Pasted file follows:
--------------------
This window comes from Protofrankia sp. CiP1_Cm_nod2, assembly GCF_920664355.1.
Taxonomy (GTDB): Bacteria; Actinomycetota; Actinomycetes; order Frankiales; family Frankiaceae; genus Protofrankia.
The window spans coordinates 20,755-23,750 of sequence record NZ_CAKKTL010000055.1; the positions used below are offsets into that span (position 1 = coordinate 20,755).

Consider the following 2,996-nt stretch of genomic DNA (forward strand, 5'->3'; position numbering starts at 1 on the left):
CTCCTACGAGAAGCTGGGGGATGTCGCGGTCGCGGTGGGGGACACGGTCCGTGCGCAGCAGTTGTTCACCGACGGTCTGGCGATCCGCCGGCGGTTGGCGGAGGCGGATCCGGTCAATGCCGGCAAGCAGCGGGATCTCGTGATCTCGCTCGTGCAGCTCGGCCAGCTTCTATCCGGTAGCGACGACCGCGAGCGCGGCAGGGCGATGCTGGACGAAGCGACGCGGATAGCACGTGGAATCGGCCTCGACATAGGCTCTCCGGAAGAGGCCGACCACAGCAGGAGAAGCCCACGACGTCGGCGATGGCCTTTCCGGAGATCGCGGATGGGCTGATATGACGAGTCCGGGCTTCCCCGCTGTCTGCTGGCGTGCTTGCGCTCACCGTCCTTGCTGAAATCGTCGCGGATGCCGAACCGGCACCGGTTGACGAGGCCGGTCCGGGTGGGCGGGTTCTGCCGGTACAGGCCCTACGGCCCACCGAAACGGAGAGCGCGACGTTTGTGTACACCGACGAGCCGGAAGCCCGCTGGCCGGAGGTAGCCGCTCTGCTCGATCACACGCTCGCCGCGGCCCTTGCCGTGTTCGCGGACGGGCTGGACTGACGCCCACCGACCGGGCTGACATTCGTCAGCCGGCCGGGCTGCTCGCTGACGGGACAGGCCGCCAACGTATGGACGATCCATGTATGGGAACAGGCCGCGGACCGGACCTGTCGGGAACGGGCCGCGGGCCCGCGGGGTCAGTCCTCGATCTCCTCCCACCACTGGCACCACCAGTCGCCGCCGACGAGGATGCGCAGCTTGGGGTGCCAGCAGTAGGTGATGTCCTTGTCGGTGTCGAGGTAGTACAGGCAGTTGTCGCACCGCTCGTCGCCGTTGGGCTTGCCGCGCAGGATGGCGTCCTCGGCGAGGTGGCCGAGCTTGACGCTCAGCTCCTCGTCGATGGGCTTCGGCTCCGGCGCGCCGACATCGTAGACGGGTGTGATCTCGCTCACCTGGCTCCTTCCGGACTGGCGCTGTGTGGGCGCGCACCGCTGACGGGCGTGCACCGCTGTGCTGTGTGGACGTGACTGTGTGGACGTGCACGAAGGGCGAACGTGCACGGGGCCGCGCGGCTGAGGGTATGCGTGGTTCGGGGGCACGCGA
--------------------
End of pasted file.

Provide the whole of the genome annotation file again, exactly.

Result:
This window comes from Protofrankia sp. CiP1_Cm_nod2, assembly GCF_920664355.1.
Taxonomy (GTDB): Bacteria; Actinomycetota; Actinomycetes; order Frankiales; family Frankiaceae; genus Protofrankia.
The window spans coordinates 20,755-23,750 of sequence record NZ_CAKKTL010000055.1; the positions used below are offsets into that span (position 1 = coordinate 20,755).

Consider the following 2,996-nt stretch of genomic DNA (forward strand, 5'->3'; position numbering starts at 1 on the left):
CTCCTACGAGAAGCTGGGGGATGTCGCGGTCGCGGTGGGGGACACGGTCCGTGCGCAGCAGTTGTTCACCGACGGTCTGGCGATCCGCCGGCGGTTGGCGGAGGCGGATCCGGTCAATGCCGGCAAGCAGCGGGATCTCGTGATCTCGCTCGTGCAGCTCGGCCAGCTTCTATCCGGTAGCGACGACCGCGAGCGCGGCAGGGCGATGCTGGACGAAGCGACGCGGATAGCACGTGGAATCGGCCTCGACATAGGCTCTCCGGAAGAGGCCGACCACAGCAGGAGAAGCCCACGACGTCGGCGATGGCCTTTCCGGAGATCGCGGATGGGCTGATATGACGAGTCCGGGCTTCCCCGCTGTCTGCTGGCGTGCTTGCGCTCACCGTCCTTGCTGAAATCGTCGCGGATGCCGAACCGGCACCGGTTGACGAGGCCGGTCCGGGTGGGCGGGTTCTGCCGGTACAGGCCCTACGGCCCACCGAAACGGAGAGCGCGACGTTTGTGTACACCGACGAGCCGGAAGCCCGCTGGCCGGAGGTAGCCGCTCTGCTCGATCACACGCTCGCCGCGGCCCTTGCCGTGTTCGCGGACGGGCTGGACTGACGCCCACCGACCGGGCTGACATTCGTCAGCCGGCCGGGCTGCTCGCTGACGGGACAGGCCGCCAACGTATGGACGATCCATGTATGGGAACAGGCCGCGGACCGGACCTGTCGGGAACGGGCCGCGGGCCCGCGGGGTCAGTCCTCGATCTCCTCCCACCACTGGCACCACCAGTCGCCGCCGACGAGGATGCGCAGCTTGGGGTGCCAGCAGTAGGTGATGTCCTTGTCGGTGTCGAGGTAGTACAGGCAGTTGTCGCACCGCTCGTCGCCGTTGGGCTTGCCGCGCAGGATGGCGTCCTCGGCGAGGTGGCCGAGCTTGACGCTCAGCTCCTCGTCGATGGGCTTCGGCTCCGGCGCGCCGACATCGTAGACGGGTGTGATCTCGCTCACCTGGCTCCTTCCGGACTGGCGCTGTGTGGGCGCGCACCGCTGACGGGCGTGCACCGCTGTGCTGTGTGGACGTGACTGTGTGGACGTGCACGAAGGGCGAACGTGCACGGGGCCGCGCGGCTGAGGGTATGCGTGGTTCGGGGGCACGCGA